The race also featured the alarming sight of a marshal running back to his post when the race was restarted before the track had been fully cleared.

The guy on the track, that’s really not good to see. I didn’t like that at all, really dangerous. Not OK.
@Mike

Huge miscommunication obviously. Hope whoever did the camera directing didn’t get sacked for showing the replay.

The focus on the near-miss should ensure a good investigation into the stewarding practices before something worse happens.
Tristan

That drama aside, it was a race which left this ticketholder happy.

Loved it. The strategy battle between the front runners and the build up of tension during the second half in particular had the entire crowd on the edge of our seats.

The driving was amazing this year. Other than the first lap, I don’t recall any of them driving wildly off the track or any yellow flags for that matter.

Brilliant day, brilliant race. Pity Ricciardo couldn’t run Rosberg down but way closer than we’ve seen for a while.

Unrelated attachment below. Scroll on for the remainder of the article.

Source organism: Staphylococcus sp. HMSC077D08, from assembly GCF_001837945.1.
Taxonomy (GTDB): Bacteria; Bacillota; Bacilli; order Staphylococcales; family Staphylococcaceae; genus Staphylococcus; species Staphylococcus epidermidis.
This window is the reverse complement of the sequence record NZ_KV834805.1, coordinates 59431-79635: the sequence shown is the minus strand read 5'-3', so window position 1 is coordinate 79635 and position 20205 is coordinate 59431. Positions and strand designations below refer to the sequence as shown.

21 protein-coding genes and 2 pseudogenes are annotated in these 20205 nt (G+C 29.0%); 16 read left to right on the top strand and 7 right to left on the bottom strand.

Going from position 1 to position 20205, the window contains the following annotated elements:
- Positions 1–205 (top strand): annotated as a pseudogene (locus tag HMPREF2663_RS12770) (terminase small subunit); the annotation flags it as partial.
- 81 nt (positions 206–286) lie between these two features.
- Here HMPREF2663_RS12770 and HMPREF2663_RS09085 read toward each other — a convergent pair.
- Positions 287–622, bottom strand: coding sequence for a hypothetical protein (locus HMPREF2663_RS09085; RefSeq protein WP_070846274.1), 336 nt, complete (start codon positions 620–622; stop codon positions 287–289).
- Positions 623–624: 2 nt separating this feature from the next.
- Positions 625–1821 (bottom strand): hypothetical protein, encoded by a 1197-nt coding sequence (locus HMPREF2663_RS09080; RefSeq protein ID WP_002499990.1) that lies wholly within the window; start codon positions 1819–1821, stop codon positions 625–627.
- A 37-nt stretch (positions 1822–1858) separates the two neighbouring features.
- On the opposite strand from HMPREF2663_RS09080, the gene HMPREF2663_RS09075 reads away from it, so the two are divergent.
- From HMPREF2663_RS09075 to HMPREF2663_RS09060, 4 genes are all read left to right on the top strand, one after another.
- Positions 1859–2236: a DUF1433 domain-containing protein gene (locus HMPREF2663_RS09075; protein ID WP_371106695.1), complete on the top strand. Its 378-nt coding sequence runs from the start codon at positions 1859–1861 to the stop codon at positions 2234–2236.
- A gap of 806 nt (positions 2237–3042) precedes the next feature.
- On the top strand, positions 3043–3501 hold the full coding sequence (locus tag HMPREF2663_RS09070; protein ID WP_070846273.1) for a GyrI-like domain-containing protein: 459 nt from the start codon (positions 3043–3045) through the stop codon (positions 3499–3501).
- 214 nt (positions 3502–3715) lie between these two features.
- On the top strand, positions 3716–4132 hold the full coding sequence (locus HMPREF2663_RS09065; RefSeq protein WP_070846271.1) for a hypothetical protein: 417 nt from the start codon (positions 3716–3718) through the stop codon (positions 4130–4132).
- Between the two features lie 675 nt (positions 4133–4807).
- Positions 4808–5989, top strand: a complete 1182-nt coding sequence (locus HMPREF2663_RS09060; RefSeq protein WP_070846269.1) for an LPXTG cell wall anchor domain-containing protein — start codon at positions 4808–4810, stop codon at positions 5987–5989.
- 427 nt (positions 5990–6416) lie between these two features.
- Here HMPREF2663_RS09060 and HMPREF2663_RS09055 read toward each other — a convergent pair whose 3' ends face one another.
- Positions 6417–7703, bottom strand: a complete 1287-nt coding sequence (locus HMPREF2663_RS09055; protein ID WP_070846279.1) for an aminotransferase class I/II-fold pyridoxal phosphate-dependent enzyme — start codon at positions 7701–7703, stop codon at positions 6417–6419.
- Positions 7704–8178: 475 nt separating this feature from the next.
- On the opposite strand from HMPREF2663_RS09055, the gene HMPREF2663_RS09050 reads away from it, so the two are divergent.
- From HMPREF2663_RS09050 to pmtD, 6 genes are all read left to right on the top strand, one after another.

DB-C90 (@Dbradock)

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Keith Collantine
Lifelong motor sport fan Keith set up RaceFans in 2005 - when it was originally called F1 Fanatic. Having previously worked as a motoring...

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17 comments on “Singapore Grand Prix gets second-highest rating”

  1. I fail to see how; was a snoozefest to me sans the first few laps and the last maybe 5-7 laps.

    1. I’d genuinely love to know what could be improved in your estimation? I still think Kvyat’s defense against Verstappen was the most thrilling driving we’ve seen all year. He had ‘nads the size of Texas to pull that off not only on the track but politically it probably signed his doom as a Red Bull driver as well.

      1. I agree it was a brave defense, but Dan Kvyat’s future in Red Bull/Toro Rosso (or lack thereof) was already sealed, I’m afraid.